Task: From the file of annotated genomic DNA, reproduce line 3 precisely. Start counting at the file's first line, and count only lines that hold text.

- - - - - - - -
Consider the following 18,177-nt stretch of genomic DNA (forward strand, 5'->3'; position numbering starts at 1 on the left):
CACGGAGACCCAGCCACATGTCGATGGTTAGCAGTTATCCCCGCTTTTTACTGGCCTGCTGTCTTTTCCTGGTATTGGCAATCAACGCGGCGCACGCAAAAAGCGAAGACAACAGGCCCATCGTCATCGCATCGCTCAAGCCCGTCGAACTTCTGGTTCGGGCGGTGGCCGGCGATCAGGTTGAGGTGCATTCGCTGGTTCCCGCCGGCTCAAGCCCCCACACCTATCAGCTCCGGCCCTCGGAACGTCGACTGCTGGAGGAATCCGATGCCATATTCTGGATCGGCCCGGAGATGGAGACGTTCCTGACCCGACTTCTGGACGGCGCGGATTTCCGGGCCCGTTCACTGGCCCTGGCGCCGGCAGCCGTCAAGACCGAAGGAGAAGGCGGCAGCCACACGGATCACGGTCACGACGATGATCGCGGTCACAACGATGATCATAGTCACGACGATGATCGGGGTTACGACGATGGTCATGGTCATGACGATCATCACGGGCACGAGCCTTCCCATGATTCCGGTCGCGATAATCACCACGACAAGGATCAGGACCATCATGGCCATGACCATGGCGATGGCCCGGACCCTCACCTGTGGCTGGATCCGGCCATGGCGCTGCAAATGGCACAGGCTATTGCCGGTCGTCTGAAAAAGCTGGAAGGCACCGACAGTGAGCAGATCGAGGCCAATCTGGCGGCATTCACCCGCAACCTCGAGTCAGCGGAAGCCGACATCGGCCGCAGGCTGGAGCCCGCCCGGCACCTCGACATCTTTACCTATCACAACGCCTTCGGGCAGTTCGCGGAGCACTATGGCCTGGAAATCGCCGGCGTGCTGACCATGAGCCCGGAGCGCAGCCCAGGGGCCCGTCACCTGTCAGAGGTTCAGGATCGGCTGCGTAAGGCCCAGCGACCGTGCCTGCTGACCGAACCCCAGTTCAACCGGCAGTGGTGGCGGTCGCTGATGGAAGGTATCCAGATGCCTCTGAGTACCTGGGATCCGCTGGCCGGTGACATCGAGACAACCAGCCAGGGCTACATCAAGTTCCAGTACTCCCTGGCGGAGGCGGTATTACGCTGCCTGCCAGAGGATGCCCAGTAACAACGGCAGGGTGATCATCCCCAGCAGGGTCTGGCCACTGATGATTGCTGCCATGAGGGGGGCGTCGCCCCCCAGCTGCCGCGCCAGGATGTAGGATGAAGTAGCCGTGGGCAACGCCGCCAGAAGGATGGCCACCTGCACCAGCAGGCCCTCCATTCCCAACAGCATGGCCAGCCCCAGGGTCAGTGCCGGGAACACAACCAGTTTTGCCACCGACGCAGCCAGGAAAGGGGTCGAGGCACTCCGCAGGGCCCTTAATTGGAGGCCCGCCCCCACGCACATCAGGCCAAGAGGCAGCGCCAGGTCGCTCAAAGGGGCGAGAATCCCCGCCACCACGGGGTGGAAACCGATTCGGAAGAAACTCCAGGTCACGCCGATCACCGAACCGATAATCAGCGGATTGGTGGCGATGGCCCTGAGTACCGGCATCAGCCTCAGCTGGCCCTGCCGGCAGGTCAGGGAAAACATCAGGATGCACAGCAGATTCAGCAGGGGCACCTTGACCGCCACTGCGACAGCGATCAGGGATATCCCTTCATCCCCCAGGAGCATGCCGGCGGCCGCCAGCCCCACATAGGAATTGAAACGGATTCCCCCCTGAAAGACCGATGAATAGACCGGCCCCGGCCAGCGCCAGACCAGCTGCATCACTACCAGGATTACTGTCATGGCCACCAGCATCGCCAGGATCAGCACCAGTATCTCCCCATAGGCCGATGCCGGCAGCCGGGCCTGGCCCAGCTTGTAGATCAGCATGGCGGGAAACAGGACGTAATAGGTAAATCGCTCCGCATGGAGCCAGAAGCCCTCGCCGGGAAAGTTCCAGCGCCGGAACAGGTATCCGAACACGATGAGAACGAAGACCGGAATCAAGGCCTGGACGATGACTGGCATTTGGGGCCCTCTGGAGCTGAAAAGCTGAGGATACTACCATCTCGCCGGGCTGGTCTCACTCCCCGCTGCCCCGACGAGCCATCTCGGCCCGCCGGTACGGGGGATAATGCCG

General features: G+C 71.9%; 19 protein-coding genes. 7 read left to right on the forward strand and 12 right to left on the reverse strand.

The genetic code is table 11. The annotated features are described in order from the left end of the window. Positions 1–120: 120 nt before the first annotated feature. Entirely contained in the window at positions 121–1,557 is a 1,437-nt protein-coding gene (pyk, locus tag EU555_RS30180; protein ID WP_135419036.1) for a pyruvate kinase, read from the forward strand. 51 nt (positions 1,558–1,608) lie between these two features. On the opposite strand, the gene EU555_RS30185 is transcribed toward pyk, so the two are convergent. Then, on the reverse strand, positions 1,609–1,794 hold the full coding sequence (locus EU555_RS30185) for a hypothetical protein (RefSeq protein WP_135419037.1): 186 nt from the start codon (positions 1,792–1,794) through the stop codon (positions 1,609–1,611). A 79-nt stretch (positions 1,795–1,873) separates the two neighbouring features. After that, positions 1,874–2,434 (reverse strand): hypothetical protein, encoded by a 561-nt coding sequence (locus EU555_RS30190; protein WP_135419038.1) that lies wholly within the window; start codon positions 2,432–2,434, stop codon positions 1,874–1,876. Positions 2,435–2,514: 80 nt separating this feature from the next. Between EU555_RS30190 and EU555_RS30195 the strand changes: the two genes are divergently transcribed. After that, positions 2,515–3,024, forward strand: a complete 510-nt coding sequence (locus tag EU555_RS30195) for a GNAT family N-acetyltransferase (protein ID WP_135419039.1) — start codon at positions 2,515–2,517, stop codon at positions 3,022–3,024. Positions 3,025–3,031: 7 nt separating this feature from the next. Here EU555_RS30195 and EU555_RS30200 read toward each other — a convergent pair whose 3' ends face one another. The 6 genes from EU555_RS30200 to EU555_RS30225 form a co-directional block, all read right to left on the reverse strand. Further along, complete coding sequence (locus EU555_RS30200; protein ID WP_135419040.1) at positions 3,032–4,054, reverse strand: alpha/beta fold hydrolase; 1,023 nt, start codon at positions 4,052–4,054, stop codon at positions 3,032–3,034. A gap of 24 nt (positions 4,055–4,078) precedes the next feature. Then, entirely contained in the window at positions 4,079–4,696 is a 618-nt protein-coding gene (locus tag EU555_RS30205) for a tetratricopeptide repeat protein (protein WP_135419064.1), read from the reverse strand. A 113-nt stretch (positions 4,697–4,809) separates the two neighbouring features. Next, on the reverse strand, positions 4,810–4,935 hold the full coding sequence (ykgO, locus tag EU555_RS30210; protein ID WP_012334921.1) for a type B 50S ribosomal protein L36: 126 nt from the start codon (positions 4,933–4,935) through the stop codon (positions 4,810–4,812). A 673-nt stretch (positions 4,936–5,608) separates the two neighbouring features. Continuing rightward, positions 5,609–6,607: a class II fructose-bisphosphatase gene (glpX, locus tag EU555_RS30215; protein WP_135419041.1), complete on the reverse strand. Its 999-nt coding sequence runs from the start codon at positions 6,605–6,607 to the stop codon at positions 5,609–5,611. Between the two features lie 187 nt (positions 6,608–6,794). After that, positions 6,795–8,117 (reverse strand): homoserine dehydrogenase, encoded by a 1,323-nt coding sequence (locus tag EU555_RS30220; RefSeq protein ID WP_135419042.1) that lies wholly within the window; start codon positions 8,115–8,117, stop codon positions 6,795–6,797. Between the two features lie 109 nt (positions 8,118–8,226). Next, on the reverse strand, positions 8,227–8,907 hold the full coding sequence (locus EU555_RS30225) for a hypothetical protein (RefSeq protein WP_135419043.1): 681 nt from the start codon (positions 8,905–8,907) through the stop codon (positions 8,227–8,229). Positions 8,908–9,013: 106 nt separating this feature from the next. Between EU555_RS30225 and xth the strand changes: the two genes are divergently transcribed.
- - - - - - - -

General features: G+C 71.9%; 19 protein-coding genes. 7 read left to right on the forward strand and 12 right to left on the reverse strand.